• If a single \mathbf{NP}-complete has a polynomial-time algorithm, then there is such an algorithm for every decision problem that corresponds to the existence of an efficiently-verifiable solution.
  • If \mathbf{P}=\mathbf{NP}, we can efficiently solve a fantastic number of decision, search, optimization, counting, and sampling problems from all areas of human endeavors.
  • A randomized algorithm outputs the correct value with good probability on every possible input.
  • We can amplify the success of randomized algorithms to a value that is arbitrarily close to 1.
  • There is no secrecy without randomness.
  • Computational hardness is necessary and sufficient for almost all cryptographic applications.
  • Just as we did with classical computation, we can define mathematical models for quantum computation, and represent quantum algorithms as binary strings.
  • Quantum computers are not a panacea and are unlikely to solve \mathbf{NP} complete problems, but they can provide exponential speedups to certain structured problems.

These are all ideas that I believe are important for Computer Science undergraduates to be exposed to, but covering all of these does make for a every challenging course, which gets literally mixed reviews from the students, with some loving it and some hating it. (I post all reviews on the course home page.) Running a 200-student class is definitely something that I’m still learning how to do.

MIP*=RE, disproving Connes embedding conjecture.

January 14, 2020

In an exciting manuscript just posted on the arxiv, Zhengfeng Ji, Anand Natarajan, Thomas Vidick, John Wright, and Henry Yuen prove that there is a 2-prover quantum protocol (with shared entanglement) for the halting problem. As a consequence they resolve negatively a host of open problems in quantum information theory and operator algebra, including refuting the longstanding Connes embedding conjecture. See also Scott’s post and this blog post of Thomas Vidick discussing his personal history with these questions, that started with his Masters project under Julia Kempe’s supervision 14 years ago.

I am not an expert in this area, and still have to look the paper beyond the first few pages, but find the result astounding. In particular, the common intuition is that since all physical quantities are “nice” function (continuous, differentiable, etc..), we could never distinguish between the case that the universe is infinite or discretized at a fine enough grid. The new work (as far as I understand) provides a finite experiment that can potentially succeed with probability 1 if the two provers use an infinite amount of shared entangled state, but would succeed with probability at most 1/2 if they use only a finite amount. A priori you would expect that if there is a strategy that succeeds with probability 1 with an infinite entanglement, then you could succeed with probability at least 1-\epsilon with a finite entangled state whose dimension depends only on \epsilon.

The result was preceded by Ito and Vidick’s 2012 result that \mathbf{NEXP} \subseteq \mathbf{MIP^*} and Natarajan and Wright’s result last year that \mathbf{NEEXP} (non deterministic double exponential time) is contained in \mathbf{MIP^*}. This brings to mind Edmonds’ classic quote that:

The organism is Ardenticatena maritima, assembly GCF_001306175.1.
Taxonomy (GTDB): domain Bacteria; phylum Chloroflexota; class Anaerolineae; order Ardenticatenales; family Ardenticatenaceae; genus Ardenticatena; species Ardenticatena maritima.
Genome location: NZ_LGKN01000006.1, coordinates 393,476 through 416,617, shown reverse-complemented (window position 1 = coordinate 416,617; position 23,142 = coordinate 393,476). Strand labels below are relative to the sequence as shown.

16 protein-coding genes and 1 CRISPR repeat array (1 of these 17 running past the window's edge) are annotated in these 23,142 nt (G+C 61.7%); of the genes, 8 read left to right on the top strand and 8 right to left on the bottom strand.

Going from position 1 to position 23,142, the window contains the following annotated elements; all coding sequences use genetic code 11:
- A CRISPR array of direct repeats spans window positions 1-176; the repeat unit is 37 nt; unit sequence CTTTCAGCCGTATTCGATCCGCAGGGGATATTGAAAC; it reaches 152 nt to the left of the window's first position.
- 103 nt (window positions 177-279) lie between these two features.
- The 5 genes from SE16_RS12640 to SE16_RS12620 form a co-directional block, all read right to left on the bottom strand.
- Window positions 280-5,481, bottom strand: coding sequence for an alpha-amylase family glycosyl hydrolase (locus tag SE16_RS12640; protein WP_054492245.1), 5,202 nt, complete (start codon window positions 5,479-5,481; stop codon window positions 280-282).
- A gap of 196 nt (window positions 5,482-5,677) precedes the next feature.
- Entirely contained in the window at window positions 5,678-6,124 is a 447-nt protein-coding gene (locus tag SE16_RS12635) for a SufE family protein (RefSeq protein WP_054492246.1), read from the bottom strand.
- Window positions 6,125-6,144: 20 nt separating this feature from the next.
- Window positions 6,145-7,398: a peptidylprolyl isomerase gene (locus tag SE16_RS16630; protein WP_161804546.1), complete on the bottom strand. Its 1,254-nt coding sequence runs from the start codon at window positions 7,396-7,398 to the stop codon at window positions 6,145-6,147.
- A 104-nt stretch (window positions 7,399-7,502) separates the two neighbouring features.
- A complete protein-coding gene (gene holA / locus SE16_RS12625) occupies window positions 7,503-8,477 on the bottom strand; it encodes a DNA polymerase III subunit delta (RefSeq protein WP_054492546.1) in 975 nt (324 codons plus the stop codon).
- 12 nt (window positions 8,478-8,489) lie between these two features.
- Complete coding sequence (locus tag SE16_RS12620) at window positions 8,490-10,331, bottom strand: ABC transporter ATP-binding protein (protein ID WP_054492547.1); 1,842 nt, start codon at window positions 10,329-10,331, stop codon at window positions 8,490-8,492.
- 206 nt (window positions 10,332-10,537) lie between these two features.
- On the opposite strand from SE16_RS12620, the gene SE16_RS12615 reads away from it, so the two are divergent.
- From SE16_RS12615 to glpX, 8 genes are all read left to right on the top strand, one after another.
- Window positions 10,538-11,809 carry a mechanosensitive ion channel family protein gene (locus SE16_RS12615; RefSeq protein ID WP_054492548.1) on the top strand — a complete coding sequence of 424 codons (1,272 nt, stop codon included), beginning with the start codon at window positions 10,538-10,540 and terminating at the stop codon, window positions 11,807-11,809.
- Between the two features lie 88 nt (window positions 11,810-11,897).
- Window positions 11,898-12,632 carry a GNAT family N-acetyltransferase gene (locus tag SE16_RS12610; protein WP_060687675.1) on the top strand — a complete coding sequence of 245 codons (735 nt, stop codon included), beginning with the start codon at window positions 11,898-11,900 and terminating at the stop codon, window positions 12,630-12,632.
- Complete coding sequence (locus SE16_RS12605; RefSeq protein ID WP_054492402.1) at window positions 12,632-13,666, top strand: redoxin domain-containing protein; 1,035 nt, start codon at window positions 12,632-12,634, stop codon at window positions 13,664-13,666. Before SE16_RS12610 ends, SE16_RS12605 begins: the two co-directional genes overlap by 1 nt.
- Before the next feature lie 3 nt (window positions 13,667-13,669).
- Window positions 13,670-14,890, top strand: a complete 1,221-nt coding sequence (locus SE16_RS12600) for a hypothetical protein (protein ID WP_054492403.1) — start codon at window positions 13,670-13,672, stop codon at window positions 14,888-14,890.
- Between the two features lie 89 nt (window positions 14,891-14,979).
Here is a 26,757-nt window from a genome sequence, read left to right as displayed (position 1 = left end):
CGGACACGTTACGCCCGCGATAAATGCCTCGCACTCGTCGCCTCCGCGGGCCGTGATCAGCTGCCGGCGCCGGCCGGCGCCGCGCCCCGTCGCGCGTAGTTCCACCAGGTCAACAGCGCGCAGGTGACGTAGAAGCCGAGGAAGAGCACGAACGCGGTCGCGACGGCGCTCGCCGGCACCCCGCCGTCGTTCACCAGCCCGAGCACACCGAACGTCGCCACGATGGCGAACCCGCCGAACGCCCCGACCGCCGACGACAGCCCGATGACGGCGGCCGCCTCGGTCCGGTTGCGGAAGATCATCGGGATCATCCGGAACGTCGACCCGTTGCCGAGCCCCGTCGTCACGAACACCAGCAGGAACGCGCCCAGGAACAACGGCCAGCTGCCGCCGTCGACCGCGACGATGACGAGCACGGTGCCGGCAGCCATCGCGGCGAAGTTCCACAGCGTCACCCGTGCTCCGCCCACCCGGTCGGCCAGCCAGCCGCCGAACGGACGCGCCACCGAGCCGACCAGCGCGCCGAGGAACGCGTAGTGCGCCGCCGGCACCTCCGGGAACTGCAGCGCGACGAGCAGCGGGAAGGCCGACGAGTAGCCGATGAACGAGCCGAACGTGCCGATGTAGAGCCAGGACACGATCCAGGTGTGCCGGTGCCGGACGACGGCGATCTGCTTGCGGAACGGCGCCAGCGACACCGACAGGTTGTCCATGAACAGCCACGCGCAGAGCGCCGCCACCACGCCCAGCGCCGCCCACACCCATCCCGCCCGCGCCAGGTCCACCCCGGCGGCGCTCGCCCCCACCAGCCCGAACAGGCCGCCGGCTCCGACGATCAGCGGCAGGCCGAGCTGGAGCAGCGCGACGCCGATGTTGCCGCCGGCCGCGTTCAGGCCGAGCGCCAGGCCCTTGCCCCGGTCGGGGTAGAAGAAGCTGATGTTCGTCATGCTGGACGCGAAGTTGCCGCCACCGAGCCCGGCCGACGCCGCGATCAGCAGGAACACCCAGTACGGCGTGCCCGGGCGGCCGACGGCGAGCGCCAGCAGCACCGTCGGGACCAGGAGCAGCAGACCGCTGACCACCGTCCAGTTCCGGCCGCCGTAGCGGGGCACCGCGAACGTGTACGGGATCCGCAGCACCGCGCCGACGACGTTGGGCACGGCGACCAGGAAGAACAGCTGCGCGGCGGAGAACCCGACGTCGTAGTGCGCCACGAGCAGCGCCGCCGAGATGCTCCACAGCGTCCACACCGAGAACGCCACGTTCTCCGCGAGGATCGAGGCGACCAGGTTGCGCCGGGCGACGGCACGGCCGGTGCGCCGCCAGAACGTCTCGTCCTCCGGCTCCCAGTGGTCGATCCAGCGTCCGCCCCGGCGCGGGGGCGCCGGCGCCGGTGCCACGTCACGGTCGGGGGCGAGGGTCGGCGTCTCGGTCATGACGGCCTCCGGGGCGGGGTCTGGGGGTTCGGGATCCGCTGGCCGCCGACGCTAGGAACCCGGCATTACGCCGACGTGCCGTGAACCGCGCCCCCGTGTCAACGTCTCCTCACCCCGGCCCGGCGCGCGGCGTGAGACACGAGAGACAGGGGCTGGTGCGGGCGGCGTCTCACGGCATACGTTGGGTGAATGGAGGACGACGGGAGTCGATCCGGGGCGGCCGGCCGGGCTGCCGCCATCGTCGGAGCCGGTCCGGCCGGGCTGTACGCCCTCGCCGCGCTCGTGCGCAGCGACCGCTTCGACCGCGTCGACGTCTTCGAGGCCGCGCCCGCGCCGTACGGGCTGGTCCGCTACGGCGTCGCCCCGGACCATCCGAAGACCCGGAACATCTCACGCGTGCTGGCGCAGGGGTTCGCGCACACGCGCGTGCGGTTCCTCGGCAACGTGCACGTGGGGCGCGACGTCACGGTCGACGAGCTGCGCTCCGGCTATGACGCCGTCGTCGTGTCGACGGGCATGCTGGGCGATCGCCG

“For practical purposes the difference between algebraic and exponential order is often more crucial than the difference between finite and non-finite”

sometimes, the difference between double-exponential and infinite turns out to be non-existent..

A bet for the new decade

December 30, 2019

I am in Tel Aviv Theory Fest this week – a fantastic collection of talks and workshops organized by Yuval Filmus , Gil Kalai, Ronen Eldan, and Muli Safra.

It was a good chance to catch up with many friends and colleagues. In particular I met Elchanan Mossel and Subhash Khot, who asked me to serve as a “witness” for their bet on the unique games conjecture. I am recording it here so we can remember it a decade from noe.

Specifically, Elchanan bets that the Unique Games conjecture will be proven in the next decade – sometime between January 1, 2020 and December 31, 2029 there will be a paper uploaded to the arxiv with a correct proof of the conjecture. Subhash bets that this won’t happen. They were not sure what to bet on, but eventually agreed to take my offer that the loser will have to collaborate on a problem chosen by the winner, so I think science will win in either case. (For what it’s worth, I think there is a good chance that Subhash will lose the bet because he himself will prove the UGC in this decade, though it’s always possible Subhash can both win the bet and prove the UGC if he manages to do it by tomorrow 🙂 )

The conference itself is, as I mentioned, wonderful with an amazing collection of speakers. Let me mention just a couple of talks from this morning. Shafi Goldwasser talked about “Law and Algorithms”. There is a recent area of research studying how to regulate algorithms, but Shafi’s talk focused mostly on the other direction: how algorithms and cryptography can help achieve legal objectives such as the “right to be forgotten” or the ability to monitor secret proceedings such as wiretap requests.